For people born with female bodies who later identify as men, Saxena also had a biological explanation: that they have an “enlarged clitoris”.
Bais seemed convinced of this line of thinking, and shared his own biological theory. He said that transgender people have an abnormal composition of hormones, so that, for example, male-bodied people who later identify as women start growing breasts around the age of 10.
- April 15, 2014: The Supreme Court directs the government to legally recognise a "third gender" and give those who qualify new protections and benefits, including reservations in education and employment.
- April 24, 2015: Rajya Sabha passes the Rights of Transgender Persons Bill, a private member’s bill. Bill defines being transgender as a psychological phenomenon and provides reservations for transgender people.
- August 2, 2016: The government dispenses with the Rajya Sabha bill and introduces its own Transgender Persons (Protection of Rights) Bill. It defines being transgender as a biological phenomenon and does not provide reservations.
- July 22, 2017: The standing committee on social justice and empowerment issues a report on the government bill.
- What’s next: further readings in Parliament, passage in both the lower and upper house, and approval from the President.
The meaning of a definition
These conflicting positions will determine who the legislation benefits and who it excludes.
As it stands, the bill defines a transgender person as someone who is “neither wholly female nor wholly male” or “neither female nor male” or “a combination of female and male”.
To be considered for an ID card, the bill proposes that applicants must go through a screening process. The people in charge will include a “medical officer” and a “psychologist or psychiatrist”.
The apparent reference in the definition to genitalia and the presence of doctors in the screening committees both contradict the psychological view of gender. They imply that a hijra born as a man who has not had sex-reassignment surgery, for instance, cannot be considered transgender.
The report criticises these measures on scientific and legal grounds. It says that the definition’s reliance on physical characteristics “conflates intersex and transgender persons” and “violates the fundamental rights to equality, dignity, autonomy but also freedom of transgender persons guaranteed under Articles 14, 19, and 21 of the Constitution”.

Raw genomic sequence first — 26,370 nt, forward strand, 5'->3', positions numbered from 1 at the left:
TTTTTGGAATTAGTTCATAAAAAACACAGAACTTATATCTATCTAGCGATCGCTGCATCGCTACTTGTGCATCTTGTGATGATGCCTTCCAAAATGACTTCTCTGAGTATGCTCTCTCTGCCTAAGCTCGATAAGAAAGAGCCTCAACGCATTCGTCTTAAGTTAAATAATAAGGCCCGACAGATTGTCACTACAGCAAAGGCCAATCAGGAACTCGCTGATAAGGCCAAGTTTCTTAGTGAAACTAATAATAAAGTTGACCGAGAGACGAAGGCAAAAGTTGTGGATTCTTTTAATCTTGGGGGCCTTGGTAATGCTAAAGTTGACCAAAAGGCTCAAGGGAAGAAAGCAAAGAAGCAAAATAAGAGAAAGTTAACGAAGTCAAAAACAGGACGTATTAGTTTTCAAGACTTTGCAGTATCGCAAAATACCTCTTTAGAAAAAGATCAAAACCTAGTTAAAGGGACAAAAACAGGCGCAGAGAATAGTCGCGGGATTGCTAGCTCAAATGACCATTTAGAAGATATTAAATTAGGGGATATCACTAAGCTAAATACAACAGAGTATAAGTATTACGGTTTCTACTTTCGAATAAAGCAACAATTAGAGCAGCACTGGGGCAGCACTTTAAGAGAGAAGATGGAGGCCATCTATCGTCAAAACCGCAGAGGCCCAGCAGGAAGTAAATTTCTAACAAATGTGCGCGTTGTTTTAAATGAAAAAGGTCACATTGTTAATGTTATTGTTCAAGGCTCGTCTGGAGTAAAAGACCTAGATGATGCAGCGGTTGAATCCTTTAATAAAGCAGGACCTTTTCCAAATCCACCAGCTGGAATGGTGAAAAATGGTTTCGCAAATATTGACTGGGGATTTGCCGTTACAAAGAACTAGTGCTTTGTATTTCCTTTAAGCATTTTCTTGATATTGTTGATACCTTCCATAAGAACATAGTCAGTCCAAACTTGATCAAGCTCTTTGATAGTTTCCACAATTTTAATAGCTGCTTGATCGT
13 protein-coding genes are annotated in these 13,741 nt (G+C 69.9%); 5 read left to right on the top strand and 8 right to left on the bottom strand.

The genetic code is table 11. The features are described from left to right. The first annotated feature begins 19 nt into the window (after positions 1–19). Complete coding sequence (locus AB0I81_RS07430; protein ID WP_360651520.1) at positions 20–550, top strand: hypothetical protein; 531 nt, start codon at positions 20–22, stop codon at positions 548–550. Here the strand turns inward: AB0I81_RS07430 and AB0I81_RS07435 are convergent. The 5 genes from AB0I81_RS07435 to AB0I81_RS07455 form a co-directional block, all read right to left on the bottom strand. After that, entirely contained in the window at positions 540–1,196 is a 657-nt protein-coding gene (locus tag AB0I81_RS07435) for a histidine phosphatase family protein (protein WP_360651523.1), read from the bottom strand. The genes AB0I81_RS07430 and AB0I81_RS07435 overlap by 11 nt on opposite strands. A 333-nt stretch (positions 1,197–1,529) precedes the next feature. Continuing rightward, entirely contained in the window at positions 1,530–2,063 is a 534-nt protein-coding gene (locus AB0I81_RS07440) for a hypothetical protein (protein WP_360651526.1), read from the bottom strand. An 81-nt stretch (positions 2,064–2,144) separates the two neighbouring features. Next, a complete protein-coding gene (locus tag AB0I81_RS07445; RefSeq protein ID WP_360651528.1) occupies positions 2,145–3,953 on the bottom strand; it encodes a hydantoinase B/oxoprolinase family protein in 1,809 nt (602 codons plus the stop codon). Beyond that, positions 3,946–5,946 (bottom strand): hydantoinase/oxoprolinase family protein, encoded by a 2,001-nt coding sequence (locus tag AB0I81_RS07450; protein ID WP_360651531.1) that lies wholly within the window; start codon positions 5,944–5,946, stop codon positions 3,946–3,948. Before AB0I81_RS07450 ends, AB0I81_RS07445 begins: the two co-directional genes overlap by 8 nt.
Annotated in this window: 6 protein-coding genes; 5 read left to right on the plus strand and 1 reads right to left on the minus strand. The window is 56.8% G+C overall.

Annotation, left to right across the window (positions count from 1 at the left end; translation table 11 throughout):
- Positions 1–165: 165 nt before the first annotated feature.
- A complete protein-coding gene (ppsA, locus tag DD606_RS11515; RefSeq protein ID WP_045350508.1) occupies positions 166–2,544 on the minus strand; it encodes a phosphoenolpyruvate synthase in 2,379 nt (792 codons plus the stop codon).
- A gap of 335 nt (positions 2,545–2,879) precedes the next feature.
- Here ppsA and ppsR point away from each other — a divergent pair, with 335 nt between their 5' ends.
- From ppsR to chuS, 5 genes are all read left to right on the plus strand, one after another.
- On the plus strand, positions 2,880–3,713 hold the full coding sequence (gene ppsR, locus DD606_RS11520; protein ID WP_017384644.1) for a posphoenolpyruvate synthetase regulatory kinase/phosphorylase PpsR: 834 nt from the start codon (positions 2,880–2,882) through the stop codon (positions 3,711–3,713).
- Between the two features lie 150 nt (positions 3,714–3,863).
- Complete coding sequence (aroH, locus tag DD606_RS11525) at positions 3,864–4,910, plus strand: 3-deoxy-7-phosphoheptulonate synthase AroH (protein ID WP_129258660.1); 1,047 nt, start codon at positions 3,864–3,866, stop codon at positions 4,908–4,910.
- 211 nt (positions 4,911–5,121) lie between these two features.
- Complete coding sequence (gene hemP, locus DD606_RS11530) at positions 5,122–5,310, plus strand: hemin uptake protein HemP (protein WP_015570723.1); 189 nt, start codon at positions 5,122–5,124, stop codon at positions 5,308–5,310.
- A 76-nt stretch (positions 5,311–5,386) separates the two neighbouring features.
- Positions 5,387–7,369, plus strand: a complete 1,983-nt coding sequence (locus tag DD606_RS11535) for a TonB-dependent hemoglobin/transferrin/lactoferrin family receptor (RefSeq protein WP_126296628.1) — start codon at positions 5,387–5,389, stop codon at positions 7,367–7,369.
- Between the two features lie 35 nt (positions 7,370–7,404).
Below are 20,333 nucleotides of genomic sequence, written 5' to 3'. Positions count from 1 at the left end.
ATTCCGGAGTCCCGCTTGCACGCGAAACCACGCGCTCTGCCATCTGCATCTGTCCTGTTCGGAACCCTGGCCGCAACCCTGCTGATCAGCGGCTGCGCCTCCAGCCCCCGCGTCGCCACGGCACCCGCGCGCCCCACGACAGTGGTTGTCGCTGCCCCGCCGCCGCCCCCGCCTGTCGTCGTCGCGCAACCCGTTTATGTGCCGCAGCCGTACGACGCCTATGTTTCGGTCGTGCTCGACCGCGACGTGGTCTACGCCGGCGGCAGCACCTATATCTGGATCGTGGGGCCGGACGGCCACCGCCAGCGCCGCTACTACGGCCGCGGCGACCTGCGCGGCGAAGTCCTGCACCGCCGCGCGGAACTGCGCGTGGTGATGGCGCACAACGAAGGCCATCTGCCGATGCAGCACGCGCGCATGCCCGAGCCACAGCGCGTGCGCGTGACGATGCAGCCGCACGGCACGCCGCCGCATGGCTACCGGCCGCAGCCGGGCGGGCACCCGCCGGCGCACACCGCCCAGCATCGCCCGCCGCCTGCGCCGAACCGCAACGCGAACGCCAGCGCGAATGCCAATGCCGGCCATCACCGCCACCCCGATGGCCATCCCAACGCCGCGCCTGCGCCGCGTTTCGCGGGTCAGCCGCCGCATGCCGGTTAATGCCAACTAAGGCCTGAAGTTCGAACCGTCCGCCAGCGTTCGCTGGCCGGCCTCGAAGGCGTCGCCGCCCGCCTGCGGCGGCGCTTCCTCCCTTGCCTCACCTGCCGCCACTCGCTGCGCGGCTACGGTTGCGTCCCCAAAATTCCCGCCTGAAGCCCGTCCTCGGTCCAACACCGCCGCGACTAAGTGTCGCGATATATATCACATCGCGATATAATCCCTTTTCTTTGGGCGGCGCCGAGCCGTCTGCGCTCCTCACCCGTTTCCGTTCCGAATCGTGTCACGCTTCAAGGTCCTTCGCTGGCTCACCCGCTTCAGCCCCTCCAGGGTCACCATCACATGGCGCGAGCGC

Tests of medical eligibility, meanwhile, “risk pathologising trans identities, and violate the right of transgender persons’ under the Supreme Court judgement and international human rights law and standards - to have their self-identified gender recognized,” says the report.
These statements indicate the influence of the transgender people who deposed before the drafting committee. In some ways, said Karthik, “the committee responded really well to being talked to about this subject.”
Yet the report ultimately defends the bill’s provisions. It accedes to the government’s argument that using psychological criteria and omitting doctors from screening committees would each create a threat of “misuse” of the IDs.
The report does not explain the meaning of “misuse” or its supposed likelihood. Neither the bill nor the report specifies what exactly the “medical officer” is supposed to do. Given that the screening committees are meant to have a separate “psychologist or psychiatrist”, it is hard to see the purpose of medical officers unless they are employing physical tests.
In effect, the report advocates using a definition of “transgender” that it describes as violating “fundamental rights”.
The science of transgender identity is also implicated in the new punitive system the bill would establish. Crimes against transgender people ranging in severity from verbal to sexual abuse would all be punished the same way — with imprisonment for not less than six months and not more than two years. Current rape laws for women are much harsher, recommending a prison term of seven years to life.
The report recommends greater proportionality in these punishments. But asked if the rape of a woman should be punished differently from the rape of a transgender person, Saxena again pointed to biological differences. “Vagina rape causes a different sort of mental trauma to the lady,” he said. Asked for evidence, Saxena referred to his personal experiences as a researcher. “I know that the conditions are different,” he said.
Told about Saxena’s and Bais’s claims regarding the science of gender, transgender people responded with laughs, groans, and exclamations.